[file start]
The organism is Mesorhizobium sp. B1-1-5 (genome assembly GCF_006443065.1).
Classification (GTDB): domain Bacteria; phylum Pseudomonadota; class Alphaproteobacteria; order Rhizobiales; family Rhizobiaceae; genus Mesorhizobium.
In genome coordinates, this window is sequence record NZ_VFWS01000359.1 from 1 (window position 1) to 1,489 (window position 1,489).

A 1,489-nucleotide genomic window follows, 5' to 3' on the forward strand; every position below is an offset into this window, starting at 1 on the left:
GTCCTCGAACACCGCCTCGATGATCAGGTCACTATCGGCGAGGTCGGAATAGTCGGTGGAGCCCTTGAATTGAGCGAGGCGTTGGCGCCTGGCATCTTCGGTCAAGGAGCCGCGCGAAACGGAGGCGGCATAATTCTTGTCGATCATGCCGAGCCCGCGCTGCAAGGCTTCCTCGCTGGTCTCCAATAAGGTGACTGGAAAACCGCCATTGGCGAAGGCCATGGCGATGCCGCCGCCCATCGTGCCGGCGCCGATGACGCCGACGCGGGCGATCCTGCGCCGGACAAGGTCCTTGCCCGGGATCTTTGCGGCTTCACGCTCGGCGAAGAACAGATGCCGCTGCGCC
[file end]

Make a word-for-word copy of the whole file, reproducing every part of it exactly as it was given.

The organism is Mesorhizobium sp. B1-1-5 (genome assembly GCF_006443065.1).
Classification (GTDB): domain Bacteria; phylum Pseudomonadota; class Alphaproteobacteria; order Rhizobiales; family Rhizobiaceae; genus Mesorhizobium.
In genome coordinates, this window is sequence record NZ_VFWS01000359.1 from 1 (window position 1) to 1,489 (window position 1,489).

A 1,489-nucleotide genomic window follows, 5' to 3' on the forward strand; every position below is an offset into this window, starting at 1 on the left:
GTCCTCGAACACCGCCTCGATGATCAGGTCACTATCGGCGAGGTCGGAATAGTCGGTGGAGCCCTTGAATTGAGCGAGGCGTTGGCGCCTGGCATCTTCGGTCAAGGAGCCGCGCGAAACGGAGGCGGCATAATTCTTGTCGATCATGCCGAGCCCGCGCTGCAAGGCTTCCTCGCTGGTCTCCAATAAGGTGACTGGAAAACCGCCATTGGCGAAGGCCATGGCGATGCCGCCGCCCATCGTGCCGGCGCCGATGACGCCGACGCGGGCGATCCTGCGCCGGACAAGGTCCTTGCCCGGGATCTTTGCGGCTTCACGCTCGGCGAAGAACAGATGCCGCTGCGCC